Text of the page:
Med Tech Solutions expands reach with acquisition

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Med Tech Solutions, a Valencia-based health care cloud computing company, has acquired the health information technology business unit of Constellation Inc.

“We knew them from the industry,” said James Deck, CEO of MTS. “Constellation, which is an insurance company, was looking to divest their IT operations. The two companies have a similar culture, vision, strategy and values.” He said the move will help the company better serve its clients and promote continued growth.

Constellation has a base of operations in Minneapolis, so the acquisition is expected to help Med Tech expand its presence in the Midwest and increase the number of health IT experts who specialize in NextGen and other clinical systems.

Constellation is a Minneapolis-based holding company of policyholder-owned insurers and other organizations providing medical liability insurance and services that support physicians and other health care providers.

“The main benefit is to expand our footprint in the Central and Eastern time zones,” Deck said. “The acquisition grows our company by about 30-35 percent, and adds twenty employees.”

One of those twenty is Steve Heimel, Constellation’s vice president of health IT operations, has been named chief operating officer of MTS. Heimel will oversee technology and delivery, the project management office and client management.

“Bringing Steve on board is one of the key steps for us to take toward building a fully integrated cloud-first health care IT platform,” said Deck. “Steve’s background and experience complement our leadership team as we look to advance MTS to our next stage of operational maturity and sustained growth. As a high-growth, fast-paced cloud and health care IT services company, MTS and our customers will benefit immensely with Steve as COO.”
MTS works with healthcare payers and providers to provide health information technology and cloud solutions. It has regional offices in St. Louis, Minneapolis, and Morristown, N.J.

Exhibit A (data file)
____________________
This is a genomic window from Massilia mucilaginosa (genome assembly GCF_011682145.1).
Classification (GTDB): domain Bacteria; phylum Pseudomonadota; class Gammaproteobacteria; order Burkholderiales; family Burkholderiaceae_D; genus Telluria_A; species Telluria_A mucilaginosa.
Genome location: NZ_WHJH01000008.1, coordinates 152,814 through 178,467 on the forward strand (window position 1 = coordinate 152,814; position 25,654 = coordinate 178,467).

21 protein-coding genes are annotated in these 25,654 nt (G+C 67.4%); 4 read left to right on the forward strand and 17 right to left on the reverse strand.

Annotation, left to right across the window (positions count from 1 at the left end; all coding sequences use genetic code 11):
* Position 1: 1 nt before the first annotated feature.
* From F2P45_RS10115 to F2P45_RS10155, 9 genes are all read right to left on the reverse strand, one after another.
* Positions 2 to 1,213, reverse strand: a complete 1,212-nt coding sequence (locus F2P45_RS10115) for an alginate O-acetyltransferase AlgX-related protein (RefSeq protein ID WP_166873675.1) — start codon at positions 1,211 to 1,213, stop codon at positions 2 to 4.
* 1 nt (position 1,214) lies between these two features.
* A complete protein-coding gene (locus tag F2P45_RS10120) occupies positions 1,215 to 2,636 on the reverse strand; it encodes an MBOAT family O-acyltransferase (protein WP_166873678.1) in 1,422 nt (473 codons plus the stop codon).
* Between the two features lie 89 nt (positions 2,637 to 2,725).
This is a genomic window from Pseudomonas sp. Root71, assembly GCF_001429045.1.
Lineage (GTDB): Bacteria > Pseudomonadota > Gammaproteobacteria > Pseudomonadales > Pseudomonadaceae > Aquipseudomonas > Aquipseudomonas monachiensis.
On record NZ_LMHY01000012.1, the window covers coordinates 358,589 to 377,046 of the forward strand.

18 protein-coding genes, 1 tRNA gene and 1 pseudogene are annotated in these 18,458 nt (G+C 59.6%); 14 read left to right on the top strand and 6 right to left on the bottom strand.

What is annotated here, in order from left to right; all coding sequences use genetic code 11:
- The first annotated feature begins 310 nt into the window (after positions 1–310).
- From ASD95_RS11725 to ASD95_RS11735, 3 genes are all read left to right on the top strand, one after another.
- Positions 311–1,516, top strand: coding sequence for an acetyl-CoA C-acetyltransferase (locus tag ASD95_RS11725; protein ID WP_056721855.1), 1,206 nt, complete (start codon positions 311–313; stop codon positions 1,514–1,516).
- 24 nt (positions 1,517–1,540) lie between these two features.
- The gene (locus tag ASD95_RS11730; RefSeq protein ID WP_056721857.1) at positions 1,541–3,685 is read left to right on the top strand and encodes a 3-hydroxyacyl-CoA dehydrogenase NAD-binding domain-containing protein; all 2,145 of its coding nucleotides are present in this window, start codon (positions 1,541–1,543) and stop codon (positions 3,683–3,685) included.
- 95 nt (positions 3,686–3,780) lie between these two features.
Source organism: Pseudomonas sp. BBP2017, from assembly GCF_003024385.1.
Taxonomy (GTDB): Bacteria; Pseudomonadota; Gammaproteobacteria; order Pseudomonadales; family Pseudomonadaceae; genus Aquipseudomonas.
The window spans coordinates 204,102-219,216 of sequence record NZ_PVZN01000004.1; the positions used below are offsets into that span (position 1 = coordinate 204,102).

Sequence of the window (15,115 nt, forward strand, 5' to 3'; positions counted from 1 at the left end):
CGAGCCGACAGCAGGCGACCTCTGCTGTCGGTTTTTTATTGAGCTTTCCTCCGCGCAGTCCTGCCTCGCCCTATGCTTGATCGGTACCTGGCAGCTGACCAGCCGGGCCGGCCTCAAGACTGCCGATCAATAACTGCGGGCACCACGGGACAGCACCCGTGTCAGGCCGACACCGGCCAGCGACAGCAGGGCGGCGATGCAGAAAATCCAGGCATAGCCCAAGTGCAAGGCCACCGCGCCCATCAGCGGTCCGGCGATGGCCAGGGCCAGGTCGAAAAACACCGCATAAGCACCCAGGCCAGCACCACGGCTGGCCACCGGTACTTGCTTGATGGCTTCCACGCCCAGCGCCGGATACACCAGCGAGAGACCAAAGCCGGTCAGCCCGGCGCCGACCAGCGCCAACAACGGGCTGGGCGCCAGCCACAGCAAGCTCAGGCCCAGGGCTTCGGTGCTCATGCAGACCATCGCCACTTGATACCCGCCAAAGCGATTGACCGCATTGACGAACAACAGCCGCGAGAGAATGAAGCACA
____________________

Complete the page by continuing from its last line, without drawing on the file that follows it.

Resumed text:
“The core of our growth is in cloud-based services,” Deck said. “We’ve built out our own servers and storage capacity in Los Angeles and in New Jersey.”
Its main competitors are OTech Group in Jackson, Wisc., and Phreesia, based in New York City, Deck said, though he added that both companies were more tightly focused on patient check-in technology.

“Our clients are small and mid-size medical clinics and ambulatory care facilities,” Deck said. “We provide a much less expensive IT solution than if they tried to build it on their own. And they don’t have to worry about making the wrong decisions. We have them covered. We’re helping these smaller groups remain independent and compete against larger players in their market.”

Over the next twelve to eighteen months, one focus of the company will be to “enable patients to be able to carry and share their medical records on their phones, regardless of where they get their coverage or who their provider is,” Deck said.

“The technology is there. The challenge is to help providers understand the value to them in reduced cost and improved customer service. It’s analogous to when the banks got together to make ATMs possible. They wouldn’t have cooperated unless they saw the value to themselves.”

Deck said MTS is always looking at growth opportunities, but that no acquisitions are imminent. “Our mission is to reduce the complexity of health care IT.”
He added that political uncertainty about possible changes to or repeal of the Affordable Care Act is not a significant factor for the company. “Technology will be part of the future no matter what happens in Washington. Health care providers are always looking to reduce their costs.”

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